Last night, I attended a meeting at the 211 N. Ervay building, put together by the Black Women’s Defense League and Black Trans Advocacy, straightforwardly titled Emergency Community Meeting to Keep Black Trans Women Safe. And that is what it is — an emergency. Two black trans women, Muhlaysia Booker and Chynal Lindsey, were found murdered in the last two weeks.
Carmarion D. Anderson, one of the organizers and leaders of the discussion, said that at Muhlaysia’s funeral, it was the first time it felt like it could have been her in the casket. The room was hot at first, and maybe the mood was a little, too, before everyone got comfortable with each other. It was intersectional, with every group and subgroup and sub-subgroup of Dallas’ LGBTQIA community represented somehow (the most noticeable being the DFW Sisters in their white makeup and gowns) and also allies like Rev. Neil Cazares-Thomas, senior pastor at Cathedral of Hope but also a white cis-gender male. He said before the meeting that it was his duty to be quiet and learn, to sit back and listen to what he could do.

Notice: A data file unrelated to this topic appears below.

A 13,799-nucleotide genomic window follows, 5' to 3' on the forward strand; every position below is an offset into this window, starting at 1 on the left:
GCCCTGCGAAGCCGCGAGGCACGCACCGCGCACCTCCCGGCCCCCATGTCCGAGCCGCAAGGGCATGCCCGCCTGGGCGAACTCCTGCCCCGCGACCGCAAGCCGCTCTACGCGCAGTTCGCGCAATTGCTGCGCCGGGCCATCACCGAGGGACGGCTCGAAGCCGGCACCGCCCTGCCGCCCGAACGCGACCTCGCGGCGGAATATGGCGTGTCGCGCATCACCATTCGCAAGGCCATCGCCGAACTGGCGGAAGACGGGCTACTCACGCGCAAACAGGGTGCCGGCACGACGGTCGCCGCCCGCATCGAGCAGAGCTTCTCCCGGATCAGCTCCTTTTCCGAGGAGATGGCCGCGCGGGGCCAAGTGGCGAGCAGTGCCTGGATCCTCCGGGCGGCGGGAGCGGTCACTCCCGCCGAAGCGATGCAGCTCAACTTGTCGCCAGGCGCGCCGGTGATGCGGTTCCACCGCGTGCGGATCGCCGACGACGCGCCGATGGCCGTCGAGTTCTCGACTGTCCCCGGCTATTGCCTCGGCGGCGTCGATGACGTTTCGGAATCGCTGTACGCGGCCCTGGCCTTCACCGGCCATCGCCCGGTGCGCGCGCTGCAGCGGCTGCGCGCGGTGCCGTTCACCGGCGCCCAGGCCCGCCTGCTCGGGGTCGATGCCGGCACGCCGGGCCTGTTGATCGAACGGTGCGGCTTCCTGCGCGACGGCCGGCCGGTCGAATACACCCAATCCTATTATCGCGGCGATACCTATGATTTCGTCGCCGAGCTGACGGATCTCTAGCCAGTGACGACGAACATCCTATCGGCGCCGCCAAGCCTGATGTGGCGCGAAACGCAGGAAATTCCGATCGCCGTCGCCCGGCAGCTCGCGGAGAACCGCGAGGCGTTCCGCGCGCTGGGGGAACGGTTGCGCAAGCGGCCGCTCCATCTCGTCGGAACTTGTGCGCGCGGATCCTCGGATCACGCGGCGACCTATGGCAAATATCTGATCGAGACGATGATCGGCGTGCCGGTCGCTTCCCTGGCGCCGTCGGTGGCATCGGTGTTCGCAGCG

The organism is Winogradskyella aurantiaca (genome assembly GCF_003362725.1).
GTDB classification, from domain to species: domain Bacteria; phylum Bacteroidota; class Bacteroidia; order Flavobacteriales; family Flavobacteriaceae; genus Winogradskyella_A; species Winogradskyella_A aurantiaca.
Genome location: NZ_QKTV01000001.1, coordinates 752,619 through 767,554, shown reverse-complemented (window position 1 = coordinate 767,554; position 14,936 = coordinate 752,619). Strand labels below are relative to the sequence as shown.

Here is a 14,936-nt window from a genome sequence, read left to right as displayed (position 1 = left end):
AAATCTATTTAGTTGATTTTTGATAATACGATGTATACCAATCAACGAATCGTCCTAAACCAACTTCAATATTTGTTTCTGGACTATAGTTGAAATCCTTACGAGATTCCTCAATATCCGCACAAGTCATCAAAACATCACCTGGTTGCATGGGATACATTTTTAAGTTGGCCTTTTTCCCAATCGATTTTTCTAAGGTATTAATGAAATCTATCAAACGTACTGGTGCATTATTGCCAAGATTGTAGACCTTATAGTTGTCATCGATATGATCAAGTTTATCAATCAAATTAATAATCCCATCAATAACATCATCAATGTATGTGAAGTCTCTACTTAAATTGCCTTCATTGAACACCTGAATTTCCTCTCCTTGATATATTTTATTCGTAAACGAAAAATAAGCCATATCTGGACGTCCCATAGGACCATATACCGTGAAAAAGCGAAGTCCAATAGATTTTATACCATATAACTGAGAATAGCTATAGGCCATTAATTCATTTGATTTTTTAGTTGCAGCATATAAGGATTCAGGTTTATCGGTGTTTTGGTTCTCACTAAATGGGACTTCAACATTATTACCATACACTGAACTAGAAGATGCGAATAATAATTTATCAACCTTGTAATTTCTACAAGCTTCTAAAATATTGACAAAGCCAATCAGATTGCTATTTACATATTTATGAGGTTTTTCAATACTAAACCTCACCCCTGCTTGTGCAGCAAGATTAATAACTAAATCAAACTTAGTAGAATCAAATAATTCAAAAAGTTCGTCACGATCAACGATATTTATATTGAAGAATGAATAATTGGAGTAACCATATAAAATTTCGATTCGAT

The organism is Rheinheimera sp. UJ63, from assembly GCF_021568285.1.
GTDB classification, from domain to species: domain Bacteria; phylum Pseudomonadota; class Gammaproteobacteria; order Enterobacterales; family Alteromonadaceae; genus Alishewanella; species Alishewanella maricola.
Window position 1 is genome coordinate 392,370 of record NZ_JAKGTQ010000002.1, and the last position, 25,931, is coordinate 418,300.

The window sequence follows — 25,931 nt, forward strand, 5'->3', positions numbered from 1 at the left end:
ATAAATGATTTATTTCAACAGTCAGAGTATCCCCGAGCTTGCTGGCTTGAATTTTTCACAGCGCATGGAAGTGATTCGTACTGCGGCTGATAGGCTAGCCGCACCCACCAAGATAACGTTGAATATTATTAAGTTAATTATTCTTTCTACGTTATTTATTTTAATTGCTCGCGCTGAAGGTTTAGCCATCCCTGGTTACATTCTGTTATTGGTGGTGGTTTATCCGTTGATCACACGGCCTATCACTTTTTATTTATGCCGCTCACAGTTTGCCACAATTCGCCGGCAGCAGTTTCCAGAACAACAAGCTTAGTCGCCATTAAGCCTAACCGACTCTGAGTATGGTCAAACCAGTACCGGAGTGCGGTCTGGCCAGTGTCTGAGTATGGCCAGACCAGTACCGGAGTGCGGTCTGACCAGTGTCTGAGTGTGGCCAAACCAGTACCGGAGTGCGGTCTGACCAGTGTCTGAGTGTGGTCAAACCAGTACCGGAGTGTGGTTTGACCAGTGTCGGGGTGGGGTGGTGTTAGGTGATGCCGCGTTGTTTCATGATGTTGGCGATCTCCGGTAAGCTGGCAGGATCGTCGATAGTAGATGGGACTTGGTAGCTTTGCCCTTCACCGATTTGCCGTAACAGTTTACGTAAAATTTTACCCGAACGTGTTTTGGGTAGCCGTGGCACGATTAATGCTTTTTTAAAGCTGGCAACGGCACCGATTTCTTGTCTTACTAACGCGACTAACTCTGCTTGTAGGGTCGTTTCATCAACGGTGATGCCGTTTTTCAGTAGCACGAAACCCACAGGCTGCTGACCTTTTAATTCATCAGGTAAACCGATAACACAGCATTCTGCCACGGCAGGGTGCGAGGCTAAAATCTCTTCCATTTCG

The point of the meeting was to connect people to resources, whether it was counseling or housing or jobs, and there was a lot of whiteboarding done to make that happen. One of the attendees, a former soldier, offered his services as a self-defense instructor. All he needed was space; at the meeting, he found it. There was some monologuing, of course, but some people needed to vent. Mostly, everyone came focused, ready to figure out how to help. Carmarion kept the discussion lively and moving and even managed to make it lighthearted, punctuating sentences with her rainbow fan, YAAAAS written across it, popping it open in rhythm.
Someone after said it was the most productive meeting they had been to. But, obviously, much more needs to happen. Especially once the headlines fade.